I always say unless your child is over the age of 3, start with the potty first. If your child is struggling to poop on the toilet, add a step stool so that it places their body in more of a squatting position, thus making it easier for their poop to come out vs letting their feet hang off the toilet. Once your child requests to use the toilet, let them and follow their lead in terms of preference.

Is there a difference when potty training boys?
Some say it is harder, but I actually find the opposite to be true given that they can stand while peeing and it does not get all over them. Despite the gender myths, one difference is that you should always start having boys pee sitting down and push their penis down. Show them how to do it and say “you push your penis down.” If possible have dad or male relative show them how they sit on the toilet and push their penis down.

What underwear, potty, travel seat or stool should I buy?
See my amazon shop.

My child won’t stay on the potty. What do I do?
Would you want to stay on the potty if you could play instead? Probably not. Bring the play to them, UNLESS they tell you they don’t have to go. Respect your child’s words and trust them. Remember, how many times they fell down when starting to walk. Books, stickers, temporary tattoos (count to 60 when putting them on), snow globes, squishy toys, bead activities and even massaging your child’s arms with cream to relax them are good activities to bring with them onto the potty.  Try to avoid using phones and ipads as this can lead to your child manipulating you to get more screen time. 

What happens if your child is scared to go on the potty?
First acknowledge them by saying, “it is strange, but this is where our pee goes.” It is rare that a child is actually fearful to the point where they won’t use the potty. If your child has sat on the potty and then shows fear, then they are not part of the rare sample. There is still hope. Have them practice taking the pot from the potty and dumping it in the potty to make them less fearful. Let them place a big doll on the potty so they see that it is not as scary as they once thought.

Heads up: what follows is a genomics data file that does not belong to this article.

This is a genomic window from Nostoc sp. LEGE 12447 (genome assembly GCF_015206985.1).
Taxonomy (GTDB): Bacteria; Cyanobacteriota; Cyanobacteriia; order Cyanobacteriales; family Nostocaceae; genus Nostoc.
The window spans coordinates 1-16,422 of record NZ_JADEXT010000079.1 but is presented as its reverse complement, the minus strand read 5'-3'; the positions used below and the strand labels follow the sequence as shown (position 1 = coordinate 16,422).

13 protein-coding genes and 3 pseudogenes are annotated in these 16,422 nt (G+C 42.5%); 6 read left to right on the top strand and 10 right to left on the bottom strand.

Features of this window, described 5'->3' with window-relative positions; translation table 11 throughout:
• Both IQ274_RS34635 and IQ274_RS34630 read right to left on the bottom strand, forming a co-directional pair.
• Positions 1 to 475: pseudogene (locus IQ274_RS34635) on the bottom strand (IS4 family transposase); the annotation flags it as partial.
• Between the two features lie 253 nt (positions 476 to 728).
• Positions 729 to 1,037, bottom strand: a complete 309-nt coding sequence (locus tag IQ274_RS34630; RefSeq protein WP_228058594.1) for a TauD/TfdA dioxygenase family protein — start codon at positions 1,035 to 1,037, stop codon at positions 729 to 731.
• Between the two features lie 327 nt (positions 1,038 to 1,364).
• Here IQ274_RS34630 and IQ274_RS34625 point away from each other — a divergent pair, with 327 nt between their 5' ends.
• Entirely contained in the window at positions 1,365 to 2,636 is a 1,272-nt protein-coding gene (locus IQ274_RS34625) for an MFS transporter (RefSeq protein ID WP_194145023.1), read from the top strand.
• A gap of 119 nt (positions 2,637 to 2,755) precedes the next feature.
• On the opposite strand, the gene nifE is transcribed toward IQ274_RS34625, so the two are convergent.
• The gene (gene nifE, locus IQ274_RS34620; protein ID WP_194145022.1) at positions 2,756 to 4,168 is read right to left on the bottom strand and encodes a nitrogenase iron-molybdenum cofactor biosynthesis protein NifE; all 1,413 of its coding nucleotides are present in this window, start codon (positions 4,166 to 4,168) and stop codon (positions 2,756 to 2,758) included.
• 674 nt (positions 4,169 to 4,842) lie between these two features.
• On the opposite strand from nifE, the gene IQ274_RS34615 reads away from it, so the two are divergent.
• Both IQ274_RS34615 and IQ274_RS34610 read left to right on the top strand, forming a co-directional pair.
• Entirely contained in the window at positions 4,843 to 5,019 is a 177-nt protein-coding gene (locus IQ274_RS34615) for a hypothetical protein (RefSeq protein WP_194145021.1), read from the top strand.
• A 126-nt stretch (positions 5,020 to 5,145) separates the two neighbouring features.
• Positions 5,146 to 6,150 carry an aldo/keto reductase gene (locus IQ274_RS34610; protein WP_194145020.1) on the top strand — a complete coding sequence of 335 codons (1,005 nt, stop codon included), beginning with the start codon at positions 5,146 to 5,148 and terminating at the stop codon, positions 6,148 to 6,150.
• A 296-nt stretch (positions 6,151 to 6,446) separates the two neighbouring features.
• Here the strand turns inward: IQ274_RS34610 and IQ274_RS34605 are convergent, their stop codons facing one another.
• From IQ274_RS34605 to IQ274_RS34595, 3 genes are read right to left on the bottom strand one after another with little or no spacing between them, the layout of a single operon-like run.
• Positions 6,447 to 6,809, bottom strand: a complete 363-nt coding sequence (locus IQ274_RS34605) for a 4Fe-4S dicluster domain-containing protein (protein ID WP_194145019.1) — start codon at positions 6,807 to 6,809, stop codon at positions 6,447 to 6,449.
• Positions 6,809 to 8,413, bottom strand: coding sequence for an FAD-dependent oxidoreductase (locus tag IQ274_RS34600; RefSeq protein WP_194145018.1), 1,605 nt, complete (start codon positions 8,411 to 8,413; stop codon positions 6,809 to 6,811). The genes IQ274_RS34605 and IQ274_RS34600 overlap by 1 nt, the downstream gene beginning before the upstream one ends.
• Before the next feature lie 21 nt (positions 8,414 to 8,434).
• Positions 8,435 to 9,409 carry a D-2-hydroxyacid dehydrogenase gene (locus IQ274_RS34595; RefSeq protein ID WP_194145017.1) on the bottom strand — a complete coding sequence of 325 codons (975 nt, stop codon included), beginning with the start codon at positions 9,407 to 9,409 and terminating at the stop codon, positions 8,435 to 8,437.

What happens if your child has to go to the bathroom while they are in the bathtub or the car?
When going out, don’t be afraid to take your potty or travel toilet seat top with you in your trunk or your stroller.  If they have to pee while in the bathtub, offer the potty or if they don’t want to because they are wet in the bath, offer a mason jar. I always keep a mason jar in my car with a lid and if there’s nowhere with a bathroom in sight, then I respect my children’s need to go to the bathroom & allow them to go (especially during the early stages).  I will just spread their legs and put the mason jar underneath and let them go into the jar. It’s important to let them go when they say they have to because they are learning to recognize what a full bladder feels like.

How long is this process supposed to take?
Some of you may have heard of the three day method. Don’t give up if it doesn’t take 3 days. I typically think it takes 1-2 weeks and sometimes 3. 

Should I reward my child for using the potty?
I don’t think they should be rewarded for going to the bathroom, just like they shouldn’t be rewarded for eating. If you do go the reward path, I am definitely against bribing with food. However, there is a reward of being able to take the potty pot when it’s full with pee and dumping it into the toilet and FLUSHING it on their own that is fun and gives them a sense of extreme accomplishment!
Nighttime potty training blog post to come…